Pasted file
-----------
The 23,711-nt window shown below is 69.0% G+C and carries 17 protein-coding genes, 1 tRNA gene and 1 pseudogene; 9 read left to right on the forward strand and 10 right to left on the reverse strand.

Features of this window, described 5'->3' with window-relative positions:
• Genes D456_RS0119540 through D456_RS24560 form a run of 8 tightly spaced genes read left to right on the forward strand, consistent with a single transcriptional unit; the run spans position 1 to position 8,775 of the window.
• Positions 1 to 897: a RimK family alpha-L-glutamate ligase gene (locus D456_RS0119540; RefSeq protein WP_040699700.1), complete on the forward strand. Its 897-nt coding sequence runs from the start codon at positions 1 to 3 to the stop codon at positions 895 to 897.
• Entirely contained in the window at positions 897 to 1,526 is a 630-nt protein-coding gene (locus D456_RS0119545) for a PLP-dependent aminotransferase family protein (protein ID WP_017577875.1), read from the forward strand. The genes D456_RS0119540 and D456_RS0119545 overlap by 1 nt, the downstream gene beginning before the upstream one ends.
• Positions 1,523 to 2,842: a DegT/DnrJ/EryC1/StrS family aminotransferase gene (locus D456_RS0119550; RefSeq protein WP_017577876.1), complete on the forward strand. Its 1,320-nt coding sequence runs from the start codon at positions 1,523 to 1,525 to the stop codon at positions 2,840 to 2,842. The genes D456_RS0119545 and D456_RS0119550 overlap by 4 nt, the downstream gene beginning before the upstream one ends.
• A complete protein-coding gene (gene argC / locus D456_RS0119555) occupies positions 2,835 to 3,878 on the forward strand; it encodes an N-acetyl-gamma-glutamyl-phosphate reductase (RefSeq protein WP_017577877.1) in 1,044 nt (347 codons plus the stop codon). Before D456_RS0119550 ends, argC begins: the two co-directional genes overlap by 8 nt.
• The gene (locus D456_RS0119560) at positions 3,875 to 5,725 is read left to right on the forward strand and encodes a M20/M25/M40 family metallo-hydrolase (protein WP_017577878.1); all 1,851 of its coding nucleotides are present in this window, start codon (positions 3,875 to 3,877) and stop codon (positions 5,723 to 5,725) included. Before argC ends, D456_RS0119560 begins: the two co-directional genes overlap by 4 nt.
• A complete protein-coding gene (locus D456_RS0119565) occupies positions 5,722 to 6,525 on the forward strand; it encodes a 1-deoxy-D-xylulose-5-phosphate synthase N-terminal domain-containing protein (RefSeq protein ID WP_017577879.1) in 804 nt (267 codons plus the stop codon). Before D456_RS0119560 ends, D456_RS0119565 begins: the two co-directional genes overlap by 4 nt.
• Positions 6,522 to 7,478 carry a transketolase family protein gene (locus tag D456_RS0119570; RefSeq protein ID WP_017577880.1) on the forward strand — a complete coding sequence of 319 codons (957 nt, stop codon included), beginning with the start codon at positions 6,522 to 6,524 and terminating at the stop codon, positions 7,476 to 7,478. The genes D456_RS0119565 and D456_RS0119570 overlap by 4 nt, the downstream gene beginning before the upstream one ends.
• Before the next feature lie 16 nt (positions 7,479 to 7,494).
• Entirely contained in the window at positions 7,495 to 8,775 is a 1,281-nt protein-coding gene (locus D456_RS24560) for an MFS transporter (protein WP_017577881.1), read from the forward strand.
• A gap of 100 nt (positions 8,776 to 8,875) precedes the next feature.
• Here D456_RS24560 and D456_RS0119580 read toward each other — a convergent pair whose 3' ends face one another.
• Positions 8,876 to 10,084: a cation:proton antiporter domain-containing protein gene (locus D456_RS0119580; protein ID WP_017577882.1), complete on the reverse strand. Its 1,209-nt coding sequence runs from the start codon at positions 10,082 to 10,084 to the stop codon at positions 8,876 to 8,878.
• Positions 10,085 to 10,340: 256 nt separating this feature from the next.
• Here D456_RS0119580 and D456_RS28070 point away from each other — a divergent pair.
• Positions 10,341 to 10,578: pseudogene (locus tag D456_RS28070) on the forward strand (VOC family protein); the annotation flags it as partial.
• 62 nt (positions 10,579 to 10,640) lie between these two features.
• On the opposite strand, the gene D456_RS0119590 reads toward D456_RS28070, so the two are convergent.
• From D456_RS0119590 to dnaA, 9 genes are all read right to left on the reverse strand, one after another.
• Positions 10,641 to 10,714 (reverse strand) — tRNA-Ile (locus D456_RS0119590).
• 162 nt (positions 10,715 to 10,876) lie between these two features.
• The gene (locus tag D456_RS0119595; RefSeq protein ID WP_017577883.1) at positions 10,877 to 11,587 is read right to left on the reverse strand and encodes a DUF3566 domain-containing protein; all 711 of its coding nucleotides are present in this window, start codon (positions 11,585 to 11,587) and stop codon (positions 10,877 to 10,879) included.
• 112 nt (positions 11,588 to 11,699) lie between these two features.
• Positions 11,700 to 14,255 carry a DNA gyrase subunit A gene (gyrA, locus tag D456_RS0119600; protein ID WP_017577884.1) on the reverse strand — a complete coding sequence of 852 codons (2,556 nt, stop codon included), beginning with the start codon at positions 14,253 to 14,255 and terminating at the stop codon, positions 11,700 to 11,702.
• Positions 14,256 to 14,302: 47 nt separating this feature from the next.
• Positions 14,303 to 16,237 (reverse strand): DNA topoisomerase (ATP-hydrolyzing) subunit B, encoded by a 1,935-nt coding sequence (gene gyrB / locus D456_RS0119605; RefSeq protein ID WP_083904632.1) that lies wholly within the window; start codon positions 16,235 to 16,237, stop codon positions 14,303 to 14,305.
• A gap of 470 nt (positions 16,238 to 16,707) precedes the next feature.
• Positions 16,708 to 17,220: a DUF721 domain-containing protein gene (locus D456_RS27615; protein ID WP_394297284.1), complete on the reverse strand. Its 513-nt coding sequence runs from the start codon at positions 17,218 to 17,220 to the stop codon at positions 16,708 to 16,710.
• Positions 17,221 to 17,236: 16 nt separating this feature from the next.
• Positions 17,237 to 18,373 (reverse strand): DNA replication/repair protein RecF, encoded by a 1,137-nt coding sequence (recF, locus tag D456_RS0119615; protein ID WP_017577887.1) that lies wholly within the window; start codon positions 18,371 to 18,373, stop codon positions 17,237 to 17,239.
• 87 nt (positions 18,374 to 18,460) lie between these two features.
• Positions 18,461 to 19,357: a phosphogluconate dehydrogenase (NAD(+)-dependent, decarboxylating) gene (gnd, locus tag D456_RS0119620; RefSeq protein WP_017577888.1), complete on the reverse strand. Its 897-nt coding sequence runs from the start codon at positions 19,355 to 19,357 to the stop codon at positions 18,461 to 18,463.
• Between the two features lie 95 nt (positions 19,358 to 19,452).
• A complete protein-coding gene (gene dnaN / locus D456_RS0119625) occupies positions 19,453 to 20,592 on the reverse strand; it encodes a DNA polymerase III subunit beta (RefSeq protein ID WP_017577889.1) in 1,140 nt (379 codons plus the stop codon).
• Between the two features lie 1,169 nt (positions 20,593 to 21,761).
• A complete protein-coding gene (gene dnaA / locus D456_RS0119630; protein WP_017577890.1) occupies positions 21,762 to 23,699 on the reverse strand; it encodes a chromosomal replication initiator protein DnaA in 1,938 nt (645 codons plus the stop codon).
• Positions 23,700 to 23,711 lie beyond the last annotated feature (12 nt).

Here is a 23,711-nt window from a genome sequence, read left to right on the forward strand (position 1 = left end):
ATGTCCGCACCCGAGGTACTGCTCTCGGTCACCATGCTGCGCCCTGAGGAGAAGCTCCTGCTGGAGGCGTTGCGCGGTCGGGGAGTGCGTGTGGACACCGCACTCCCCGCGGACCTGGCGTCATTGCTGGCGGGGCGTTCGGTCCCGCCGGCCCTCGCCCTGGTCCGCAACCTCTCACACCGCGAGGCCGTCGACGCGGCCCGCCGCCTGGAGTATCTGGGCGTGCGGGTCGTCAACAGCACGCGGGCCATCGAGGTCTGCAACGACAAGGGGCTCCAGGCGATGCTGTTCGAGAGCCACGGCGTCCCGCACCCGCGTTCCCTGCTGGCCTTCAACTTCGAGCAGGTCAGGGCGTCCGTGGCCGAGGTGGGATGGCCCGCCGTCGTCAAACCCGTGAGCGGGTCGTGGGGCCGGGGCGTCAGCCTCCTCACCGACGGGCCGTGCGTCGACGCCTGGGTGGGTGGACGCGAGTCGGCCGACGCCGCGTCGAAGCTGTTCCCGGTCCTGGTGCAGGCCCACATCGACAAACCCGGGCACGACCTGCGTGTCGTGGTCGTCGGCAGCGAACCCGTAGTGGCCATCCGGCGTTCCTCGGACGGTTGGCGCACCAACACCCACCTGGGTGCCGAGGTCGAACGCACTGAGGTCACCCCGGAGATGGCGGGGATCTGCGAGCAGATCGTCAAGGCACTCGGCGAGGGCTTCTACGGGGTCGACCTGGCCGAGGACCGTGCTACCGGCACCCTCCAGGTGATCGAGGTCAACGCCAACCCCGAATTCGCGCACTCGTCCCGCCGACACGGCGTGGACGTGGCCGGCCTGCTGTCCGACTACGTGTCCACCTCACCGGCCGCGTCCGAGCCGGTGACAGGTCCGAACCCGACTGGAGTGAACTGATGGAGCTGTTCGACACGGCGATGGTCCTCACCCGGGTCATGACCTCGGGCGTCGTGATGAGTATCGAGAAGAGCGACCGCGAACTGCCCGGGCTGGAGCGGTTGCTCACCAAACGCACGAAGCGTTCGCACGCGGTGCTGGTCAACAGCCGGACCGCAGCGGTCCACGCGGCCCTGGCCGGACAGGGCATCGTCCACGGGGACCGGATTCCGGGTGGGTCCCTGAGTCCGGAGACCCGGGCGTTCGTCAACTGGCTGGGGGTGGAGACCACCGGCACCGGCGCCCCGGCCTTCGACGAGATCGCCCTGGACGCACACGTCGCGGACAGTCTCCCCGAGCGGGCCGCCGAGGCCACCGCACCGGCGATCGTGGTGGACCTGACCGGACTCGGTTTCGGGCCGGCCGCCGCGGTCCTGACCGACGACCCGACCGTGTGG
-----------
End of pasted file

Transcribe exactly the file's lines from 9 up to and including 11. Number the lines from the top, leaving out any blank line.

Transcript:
• A complete protein-coding gene (locus D456_RS0119565) occupies positions 5,722 to 6,525 on the forward strand; it encodes a 1-deoxy-D-xylulose-5-phosphate synthase N-terminal domain-containing protein (RefSeq protein ID WP_017577879.1) in 804 nt (267 codons plus the stop codon). Before D456_RS0119560 ends, D456_RS0119565 begins: the two co-directional genes overlap by 4 nt.
• Positions 6,522 to 7,478 carry a transketolase family protein gene (locus tag D456_RS0119570; RefSeq protein ID WP_017577880.1) on the forward strand — a complete coding sequence of 319 codons (957 nt, stop codon included), beginning with the start codon at positions 6,522 to 6,524 and terminating at the stop codon, positions 7,476 to 7,478. The genes D456_RS0119565 and D456_RS0119570 overlap by 4 nt, the downstream gene beginning before the upstream one ends.
• Before the next feature lie 16 nt (positions 7,479 to 7,494).